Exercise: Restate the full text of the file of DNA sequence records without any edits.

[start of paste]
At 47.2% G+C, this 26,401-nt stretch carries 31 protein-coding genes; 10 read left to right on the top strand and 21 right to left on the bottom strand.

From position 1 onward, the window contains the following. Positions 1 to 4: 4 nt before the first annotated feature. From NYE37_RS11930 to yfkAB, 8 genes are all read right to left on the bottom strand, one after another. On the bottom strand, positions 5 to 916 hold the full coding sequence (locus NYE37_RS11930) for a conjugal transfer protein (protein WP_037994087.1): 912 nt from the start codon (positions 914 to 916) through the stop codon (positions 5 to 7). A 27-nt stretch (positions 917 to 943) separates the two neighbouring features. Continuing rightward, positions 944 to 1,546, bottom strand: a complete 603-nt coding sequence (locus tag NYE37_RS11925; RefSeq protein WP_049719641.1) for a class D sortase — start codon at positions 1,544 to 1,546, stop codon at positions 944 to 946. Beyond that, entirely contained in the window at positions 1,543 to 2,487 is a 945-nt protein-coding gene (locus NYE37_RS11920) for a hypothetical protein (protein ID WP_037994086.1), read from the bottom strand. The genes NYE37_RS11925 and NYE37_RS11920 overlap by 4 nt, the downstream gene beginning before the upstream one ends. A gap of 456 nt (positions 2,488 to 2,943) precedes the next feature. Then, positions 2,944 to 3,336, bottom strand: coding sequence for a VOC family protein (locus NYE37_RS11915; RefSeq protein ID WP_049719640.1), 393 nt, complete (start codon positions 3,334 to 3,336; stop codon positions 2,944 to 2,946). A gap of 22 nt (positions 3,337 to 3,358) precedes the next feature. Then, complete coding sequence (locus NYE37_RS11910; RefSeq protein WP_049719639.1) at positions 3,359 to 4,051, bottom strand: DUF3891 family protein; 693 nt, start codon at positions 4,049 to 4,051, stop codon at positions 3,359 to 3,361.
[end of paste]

At 47.2% G+C, this 26,401-nt stretch carries 31 protein-coding genes; 10 read left to right on the top strand and 21 right to left on the bottom strand.

From position 1 onward, the window contains the following. Positions 1 to 4: 4 nt before the first annotated feature. From NYE37_RS11930 to yfkAB, 8 genes are all read right to left on the bottom strand, one after another. On the bottom strand, positions 5 to 916 hold the full coding sequence (locus NYE37_RS11930) for a conjugal transfer protein (protein WP_037994087.1): 912 nt from the start codon (positions 914 to 916) through the stop codon (positions 5 to 7). A 27-nt stretch (positions 917 to 943) separates the two neighbouring features. Continuing rightward, positions 944 to 1,546, bottom strand: a complete 603-nt coding sequence (locus tag NYE37_RS11925; RefSeq protein WP_049719641.1) for a class D sortase — start codon at positions 1,544 to 1,546, stop codon at positions 944 to 946. Beyond that, entirely contained in the window at positions 1,543 to 2,487 is a 945-nt protein-coding gene (locus NYE37_RS11920) for a hypothetical protein (protein ID WP_037994086.1), read from the bottom strand. The genes NYE37_RS11925 and NYE37_RS11920 overlap by 4 nt, the downstream gene beginning before the upstream one ends. A gap of 456 nt (positions 2,488 to 2,943) precedes the next feature. Then, positions 2,944 to 3,336, bottom strand: coding sequence for a VOC family protein (locus NYE37_RS11915; RefSeq protein ID WP_049719640.1), 393 nt, complete (start codon positions 3,334 to 3,336; stop codon positions 2,944 to 2,946). A gap of 22 nt (positions 3,337 to 3,358) precedes the next feature. Then, complete coding sequence (locus NYE37_RS11910; RefSeq protein WP_049719639.1) at positions 3,359 to 4,051, bottom strand: DUF3891 family protein; 693 nt, start codon at positions 4,049 to 4,051, stop codon at positions 3,359 to 3,361.